Numerous predictive and hyper-personalized experiences have led to a significant shift in consumer expectations.

Fitbit tells us how many stairs we must climb to lose 10 pounds by the holidays. Kayak clairvoyantly advises us when to buy that pricey plane ticket to get the best deal. The artificial intelligence-enabled Nest thermostat automatically adjusts our home’s temperature to make sure every family member is comfortable.

Provided largely by young, digital firms, these everyday insights help us improve our lives in hundreds of tiny, yet hugely appreciated, ways. And the fact is, experiences like those delivered by Fitbit, Kayak, Nest and others are changing the way bank customers and credit union members expect to interact with their financial institutions.

Digital payment brands like Venmo achieving scale quickly by recognizing that no one wakes up thinking they need to make a transaction. They really focus more on what they have to pay for, according to CO-OP Financial Service's Shazia Manus.

Actually, they are reframing the way consumers expect to be treated by all of the organizations invited into their circles. Openly sharing our valuable (and vulnerable) personal information with these firms adds to the expectation they will use that data to enhance our lives.

Legacy financial institutions are beginning to feel the competitive pressures of this ramped-up expectation for predictive, hyper-personalized interactions. When surveyed recently by CO-OP Financial Services, nearly half of credit union executives said they believed they are in an inferior position to the digital brands consumers love. This includes emerging financial brands like SoFi, Lending Tree and Rocket Mortgage.

Flipping that inferior position on its head is a key motivator behind the digital transformation trend. Traditional firms across industries are committing to an intentional evolution of their processes, skills and even business models to better leverage digital technologies for enhanced end-user experiences. Smartly leveraging data for actionable insights is a huge part of this evolution. It’s why we say digital and data are two sides of the same coin.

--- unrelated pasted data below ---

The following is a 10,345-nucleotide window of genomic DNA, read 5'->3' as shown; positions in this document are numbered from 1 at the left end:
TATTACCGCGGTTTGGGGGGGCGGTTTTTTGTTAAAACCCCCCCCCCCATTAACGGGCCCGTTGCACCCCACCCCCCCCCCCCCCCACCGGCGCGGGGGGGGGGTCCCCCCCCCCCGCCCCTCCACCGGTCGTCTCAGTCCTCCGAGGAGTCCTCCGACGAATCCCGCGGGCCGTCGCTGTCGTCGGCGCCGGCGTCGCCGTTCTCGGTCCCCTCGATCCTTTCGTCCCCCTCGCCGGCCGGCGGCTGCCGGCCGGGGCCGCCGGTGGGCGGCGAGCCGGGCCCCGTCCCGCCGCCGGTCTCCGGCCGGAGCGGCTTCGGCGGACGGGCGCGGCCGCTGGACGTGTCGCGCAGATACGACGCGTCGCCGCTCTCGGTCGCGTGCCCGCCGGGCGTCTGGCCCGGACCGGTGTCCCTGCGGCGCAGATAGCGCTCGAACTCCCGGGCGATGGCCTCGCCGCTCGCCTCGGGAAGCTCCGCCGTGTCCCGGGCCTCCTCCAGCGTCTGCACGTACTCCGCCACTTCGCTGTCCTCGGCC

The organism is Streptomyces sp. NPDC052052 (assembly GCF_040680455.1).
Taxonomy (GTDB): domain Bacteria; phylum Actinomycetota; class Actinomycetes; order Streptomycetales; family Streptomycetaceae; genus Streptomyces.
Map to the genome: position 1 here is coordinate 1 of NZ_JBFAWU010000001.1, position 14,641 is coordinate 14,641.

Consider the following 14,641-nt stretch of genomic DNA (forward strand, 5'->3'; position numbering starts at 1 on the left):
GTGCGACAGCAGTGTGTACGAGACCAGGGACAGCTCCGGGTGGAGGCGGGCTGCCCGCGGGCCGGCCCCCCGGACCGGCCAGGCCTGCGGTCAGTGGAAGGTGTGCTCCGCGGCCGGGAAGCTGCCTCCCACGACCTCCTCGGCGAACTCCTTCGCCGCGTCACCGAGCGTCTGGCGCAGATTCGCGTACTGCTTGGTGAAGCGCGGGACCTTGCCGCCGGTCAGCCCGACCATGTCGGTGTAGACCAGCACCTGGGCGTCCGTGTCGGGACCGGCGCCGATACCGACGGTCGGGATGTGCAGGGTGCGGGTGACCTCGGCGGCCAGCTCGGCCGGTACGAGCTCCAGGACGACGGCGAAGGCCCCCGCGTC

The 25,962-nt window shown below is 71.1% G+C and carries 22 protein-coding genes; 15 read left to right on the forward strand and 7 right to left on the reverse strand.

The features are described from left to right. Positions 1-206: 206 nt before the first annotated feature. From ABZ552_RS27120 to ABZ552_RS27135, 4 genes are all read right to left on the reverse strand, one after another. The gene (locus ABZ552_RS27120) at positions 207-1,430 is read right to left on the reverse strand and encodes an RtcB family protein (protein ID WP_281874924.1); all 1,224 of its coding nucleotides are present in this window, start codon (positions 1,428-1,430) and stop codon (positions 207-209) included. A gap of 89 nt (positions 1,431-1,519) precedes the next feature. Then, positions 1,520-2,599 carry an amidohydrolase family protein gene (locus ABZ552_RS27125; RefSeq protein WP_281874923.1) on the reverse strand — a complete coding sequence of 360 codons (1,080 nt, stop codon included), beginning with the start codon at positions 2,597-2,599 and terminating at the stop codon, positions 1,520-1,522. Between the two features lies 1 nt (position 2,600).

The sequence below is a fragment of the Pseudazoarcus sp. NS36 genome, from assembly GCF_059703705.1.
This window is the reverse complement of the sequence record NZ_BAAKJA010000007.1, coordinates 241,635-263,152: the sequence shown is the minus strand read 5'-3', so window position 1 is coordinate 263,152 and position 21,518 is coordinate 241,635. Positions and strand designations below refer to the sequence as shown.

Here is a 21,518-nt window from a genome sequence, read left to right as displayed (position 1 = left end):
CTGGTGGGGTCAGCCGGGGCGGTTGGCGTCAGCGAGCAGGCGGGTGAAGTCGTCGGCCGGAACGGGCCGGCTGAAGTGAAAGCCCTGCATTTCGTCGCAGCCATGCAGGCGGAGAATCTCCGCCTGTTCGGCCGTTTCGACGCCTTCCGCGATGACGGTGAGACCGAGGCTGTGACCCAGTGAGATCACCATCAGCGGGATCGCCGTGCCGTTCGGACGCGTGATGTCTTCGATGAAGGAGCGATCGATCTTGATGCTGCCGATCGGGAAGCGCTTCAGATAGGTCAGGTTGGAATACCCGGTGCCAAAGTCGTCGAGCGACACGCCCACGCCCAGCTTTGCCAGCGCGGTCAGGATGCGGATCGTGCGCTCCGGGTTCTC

Armed with consumer intelligence, financial institutions will better understand the needs and preferences of their customers. They will also have the insights to surprise and delight them with innovations they didn’t even know they needed.

To create exceptional banking experiences, financial institutions have to get out ahead of the banking consumer. Predictive and prescriptive analytics applied to the data from digital banking solutions makes this possible.

Take payments, for example. This is an area with lots of opportunities to become more personalized and more predictive. To transform annoying daily transactions full of friction into something easy, perhaps even enjoyable, banks and credit unions have to know what’s around the corner for their customer or member. They have to know the bills to be paid, the purchases to be made and the money to be moved. Predictive and prescriptive models applied to user (and nonuser) data deliver those insights — and much more. With these insights, a legacy financial institution can think more like a fintech startup. Rather than focusing on the functionality of moving money from point A to point B, they seek to fulfill the emotional and/or psychological needs of the people using their products.